Disappeared

In many dictatorial states, people are “disapeared,” abducted out of sight.

Today is Transgender Day Of Remembrance and while the transpeople who have been murdered around the world are crimes to be acknowledged, I’m thinking of the transpeople who have just been disappeared.

There are so many reasons why transpeople disappear in the world.   We are taught to make our own nature invisible at any cost to avoid the danger, stigma and abuse that comes with any transgender identification. We get very good at that disappearing trick, much to the detriment of both our own health and to societies development.

As I have pointed out, no young child dreams of being transgender.   We may dream of being pretty or strong, fluid or determined, but our imaginings are of being someone who is seen and valued for who they are inside, for what they bring into the world.

It becomes obvious to us, though, that to show our heart we have to be what is identified as transgender in the world, crossing from the compulsory gender role we were assigned by dint of our birth sex to claim our own expression beyond convention and expectation.   We don’t want to be transgender, but we do want to be authentic, true and congruent.  Transgender is just what we have to be to do that.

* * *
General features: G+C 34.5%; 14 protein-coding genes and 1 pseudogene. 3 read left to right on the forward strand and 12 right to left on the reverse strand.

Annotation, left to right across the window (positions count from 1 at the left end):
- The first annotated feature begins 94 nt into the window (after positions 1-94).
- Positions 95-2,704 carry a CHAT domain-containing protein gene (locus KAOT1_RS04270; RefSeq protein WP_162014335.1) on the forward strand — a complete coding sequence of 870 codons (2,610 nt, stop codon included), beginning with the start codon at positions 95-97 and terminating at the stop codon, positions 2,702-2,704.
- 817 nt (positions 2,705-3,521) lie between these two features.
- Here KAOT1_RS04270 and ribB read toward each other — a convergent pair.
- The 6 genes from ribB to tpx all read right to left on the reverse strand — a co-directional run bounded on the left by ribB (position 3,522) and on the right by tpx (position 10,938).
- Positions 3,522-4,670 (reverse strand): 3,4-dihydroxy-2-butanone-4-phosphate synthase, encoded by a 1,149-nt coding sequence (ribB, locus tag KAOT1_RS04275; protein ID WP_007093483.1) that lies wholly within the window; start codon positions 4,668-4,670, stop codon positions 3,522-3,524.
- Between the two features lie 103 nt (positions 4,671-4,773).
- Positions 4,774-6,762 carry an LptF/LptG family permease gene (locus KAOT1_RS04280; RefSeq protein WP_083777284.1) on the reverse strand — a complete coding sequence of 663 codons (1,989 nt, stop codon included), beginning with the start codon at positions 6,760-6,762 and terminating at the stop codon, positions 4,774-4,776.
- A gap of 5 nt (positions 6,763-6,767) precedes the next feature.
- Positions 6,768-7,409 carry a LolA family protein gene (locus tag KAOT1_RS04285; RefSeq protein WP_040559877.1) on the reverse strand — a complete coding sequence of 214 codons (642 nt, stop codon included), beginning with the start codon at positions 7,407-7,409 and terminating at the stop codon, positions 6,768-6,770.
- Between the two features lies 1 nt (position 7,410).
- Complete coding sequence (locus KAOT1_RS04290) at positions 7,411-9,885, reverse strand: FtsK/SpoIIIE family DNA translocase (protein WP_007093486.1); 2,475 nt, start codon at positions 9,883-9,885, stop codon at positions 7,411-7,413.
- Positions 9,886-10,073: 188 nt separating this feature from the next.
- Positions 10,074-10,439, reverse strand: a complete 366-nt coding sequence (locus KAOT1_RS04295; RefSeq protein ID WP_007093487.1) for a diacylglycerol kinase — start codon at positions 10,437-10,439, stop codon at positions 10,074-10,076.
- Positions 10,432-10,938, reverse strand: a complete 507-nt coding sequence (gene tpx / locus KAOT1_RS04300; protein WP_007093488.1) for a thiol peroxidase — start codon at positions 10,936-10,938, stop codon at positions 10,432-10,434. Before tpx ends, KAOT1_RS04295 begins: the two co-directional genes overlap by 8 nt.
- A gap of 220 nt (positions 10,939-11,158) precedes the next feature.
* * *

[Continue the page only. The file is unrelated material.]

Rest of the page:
We understand that to be who we dreamed of we have to make part of us invisible.  Usually we start by making our heart invisible, struggling to succeed at the assigned role while venting our transgender nature through activities like drag or crossdressing, “just as a hobby.”